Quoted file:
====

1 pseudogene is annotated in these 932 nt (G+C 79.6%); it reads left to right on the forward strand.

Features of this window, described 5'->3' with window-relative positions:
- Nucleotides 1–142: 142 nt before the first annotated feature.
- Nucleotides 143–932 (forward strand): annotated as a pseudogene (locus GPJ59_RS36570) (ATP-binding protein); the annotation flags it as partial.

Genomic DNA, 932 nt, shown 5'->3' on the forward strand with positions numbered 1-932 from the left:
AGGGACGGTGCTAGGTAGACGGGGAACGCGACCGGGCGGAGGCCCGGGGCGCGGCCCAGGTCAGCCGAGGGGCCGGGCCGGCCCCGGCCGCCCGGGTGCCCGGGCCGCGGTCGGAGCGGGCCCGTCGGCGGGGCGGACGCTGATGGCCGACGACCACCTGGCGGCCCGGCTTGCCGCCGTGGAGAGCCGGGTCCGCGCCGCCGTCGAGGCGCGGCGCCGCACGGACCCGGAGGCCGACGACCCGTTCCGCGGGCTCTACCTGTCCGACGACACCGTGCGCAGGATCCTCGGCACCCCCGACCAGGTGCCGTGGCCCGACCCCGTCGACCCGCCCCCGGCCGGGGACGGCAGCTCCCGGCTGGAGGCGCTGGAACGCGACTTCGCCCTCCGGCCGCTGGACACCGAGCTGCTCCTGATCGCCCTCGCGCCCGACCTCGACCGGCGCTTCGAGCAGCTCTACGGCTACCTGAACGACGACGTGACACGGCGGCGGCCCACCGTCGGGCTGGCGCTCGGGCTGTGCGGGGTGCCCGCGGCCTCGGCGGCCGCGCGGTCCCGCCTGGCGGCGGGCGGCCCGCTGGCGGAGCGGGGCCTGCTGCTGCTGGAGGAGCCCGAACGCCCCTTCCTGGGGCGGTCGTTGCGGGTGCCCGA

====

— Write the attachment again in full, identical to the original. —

1 pseudogene is annotated in these 932 nt (G+C 79.6%); it reads left to right on the forward strand.

Features of this window, described 5'->3' with window-relative positions:
- Nucleotides 1–142: 142 nt before the first annotated feature.
- Nucleotides 143–932 (forward strand): annotated as a pseudogene (locus GPJ59_RS36570) (ATP-binding protein); the annotation flags it as partial.

Genomic DNA, 932 nt, shown 5'->3' on the forward strand with positions numbered 1-932 from the left:
AGGGACGGTGCTAGGTAGACGGGGAACGCGACCGGGCGGAGGCCCGGGGCGCGGCCCAGGTCAGCCGAGGGGCCGGGCCGGCCCCGGCCGCCCGGGTGCCCGGGCCGCGGTCGGAGCGGGCCCGTCGGCGGGGCGGACGCTGATGGCCGACGACCACCTGGCGGCCCGGCTTGCCGCCGTGGAGAGCCGGGTCCGCGCCGCCGTCGAGGCGCGGCGCCGCACGGACCCGGAGGCCGACGACCCGTTCCGCGGGCTCTACCTGTCCGACGACACCGTGCGCAGGATCCTCGGCACCCCCGACCAGGTGCCGTGGCCCGACCCCGTCGACCCGCCCCCGGCCGGGGACGGCAGCTCCCGGCTGGAGGCGCTGGAACGCGACTTCGCCCTCCGGCCGCTGGACACCGAGCTGCTCCTGATCGCCCTCGCGCCCGACCTCGACCGGCGCTTCGAGCAGCTCTACGGCTACCTGAACGACGACGTGACACGGCGGCGGCCCACCGTCGGGCTGGCGCTCGGGCTGTGCGGGGTGCCCGCGGCCTCGGCGGCCGCGCGGTCCCGCCTGGCGGCGGGCGGCCCGCTGGCGGAGCGGGGCCTGCTGCTGCTGGAGGAGCCCGAACGCCCCTTCCTGGGGCGGTCGTTGCGGGTGCCCGA